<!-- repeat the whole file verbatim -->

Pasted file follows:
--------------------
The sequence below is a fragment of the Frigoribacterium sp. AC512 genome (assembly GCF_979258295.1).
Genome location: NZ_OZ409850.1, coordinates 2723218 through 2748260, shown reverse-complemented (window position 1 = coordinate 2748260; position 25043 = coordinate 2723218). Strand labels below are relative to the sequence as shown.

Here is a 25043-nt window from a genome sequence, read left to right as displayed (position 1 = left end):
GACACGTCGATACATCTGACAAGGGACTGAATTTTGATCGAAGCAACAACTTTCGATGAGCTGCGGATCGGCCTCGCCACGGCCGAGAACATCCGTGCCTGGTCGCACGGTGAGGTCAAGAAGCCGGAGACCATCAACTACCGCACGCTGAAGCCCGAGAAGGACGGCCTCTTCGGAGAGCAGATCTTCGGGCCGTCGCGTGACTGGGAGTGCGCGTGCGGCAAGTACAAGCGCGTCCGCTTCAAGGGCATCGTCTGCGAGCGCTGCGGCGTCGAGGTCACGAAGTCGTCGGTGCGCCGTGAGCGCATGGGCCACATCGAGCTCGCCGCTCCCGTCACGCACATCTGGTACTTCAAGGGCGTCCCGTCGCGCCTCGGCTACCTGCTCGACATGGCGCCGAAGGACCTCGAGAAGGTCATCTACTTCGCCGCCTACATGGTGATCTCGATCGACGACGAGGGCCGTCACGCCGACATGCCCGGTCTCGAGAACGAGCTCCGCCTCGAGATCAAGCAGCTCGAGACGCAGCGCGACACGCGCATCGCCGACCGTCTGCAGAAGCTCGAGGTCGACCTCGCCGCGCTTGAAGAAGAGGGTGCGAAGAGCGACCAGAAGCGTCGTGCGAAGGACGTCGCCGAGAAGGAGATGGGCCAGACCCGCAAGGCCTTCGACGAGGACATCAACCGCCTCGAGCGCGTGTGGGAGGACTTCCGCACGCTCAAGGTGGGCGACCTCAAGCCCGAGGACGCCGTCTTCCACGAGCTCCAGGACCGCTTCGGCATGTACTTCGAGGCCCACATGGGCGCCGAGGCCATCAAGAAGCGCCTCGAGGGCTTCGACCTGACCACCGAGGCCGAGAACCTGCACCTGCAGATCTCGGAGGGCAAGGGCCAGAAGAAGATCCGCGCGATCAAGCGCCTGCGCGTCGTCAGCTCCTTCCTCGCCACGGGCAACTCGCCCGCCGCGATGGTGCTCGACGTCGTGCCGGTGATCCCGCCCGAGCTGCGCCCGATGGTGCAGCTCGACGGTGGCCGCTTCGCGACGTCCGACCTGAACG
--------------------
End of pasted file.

The sequence below is a fragment of the Frigoribacterium sp. AC512 genome (assembly GCF_979258295.1).
Genome location: NZ_OZ409850.1, coordinates 2723218 through 2748260, shown reverse-complemented (window position 1 = coordinate 2748260; position 25043 = coordinate 2723218). Strand labels below are relative to the sequence as shown.

Here is a 25043-nt window from a genome sequence, read left to right as displayed (position 1 = left end):
GACACGTCGATACATCTGACAAGGGACTGAATTTTGATCGAAGCAACAACTTTCGATGAGCTGCGGATCGGCCTCGCCACGGCCGAGAACATCCGTGCCTGGTCGCACGGTGAGGTCAAGAAGCCGGAGACCATCAACTACCGCACGCTGAAGCCCGAGAAGGACGGCCTCTTCGGAGAGCAGATCTTCGGGCCGTCGCGTGACTGGGAGTGCGCGTGCGGCAAGTACAAGCGCGTCCGCTTCAAGGGCATCGTCTGCGAGCGCTGCGGCGTCGAGGTCACGAAGTCGTCGGTGCGCCGTGAGCGCATGGGCCACATCGAGCTCGCCGCTCCCGTCACGCACATCTGGTACTTCAAGGGCGTCCCGTCGCGCCTCGGCTACCTGCTCGACATGGCGCCGAAGGACCTCGAGAAGGTCATCTACTTCGCCGCCTACATGGTGATCTCGATCGACGACGAGGGCCGTCACGCCGACATGCCCGGTCTCGAGAACGAGCTCCGCCTCGAGATCAAGCAGCTCGAGACGCAGCGCGACACGCGCATCGCCGACCGTCTGCAGAAGCTCGAGGTCGACCTCGCCGCGCTTGAAGAAGAGGGTGCGAAGAGCGACCAGAAGCGTCGTGCGAAGGACGTCGCCGAGAAGGAGATGGGCCAGACCCGCAAGGCCTTCGACGAGGACATCAACCGCCTCGAGCGCGTGTGGGAGGACTTCCGCACGCTCAAGGTGGGCGACCTCAAGCCCGAGGACGCCGTCTTCCACGAGCTCCAGGACCGCTTCGGCATGTACTTCGAGGCCCACATGGGCGCCGAGGCCATCAAGAAGCGCCTCGAGGGCTTCGACCTGACCACCGAGGCCGAGAACCTGCACCTGCAGATCTCGGAGGGCAAGGGCCAGAAGAAGATCCGCGCGATCAAGCGCCTGCGCGTCGTCAGCTCCTTCCTCGCCACGGGCAACTCGCCCGCCGCGATGGTGCTCGACGTCGTGCCGGTGATCCCGCCCGAGCTGCGCCCGATGGTGCAGCTCGACGGTGGCCGCTTCGCGACGTCCGACCTGAACG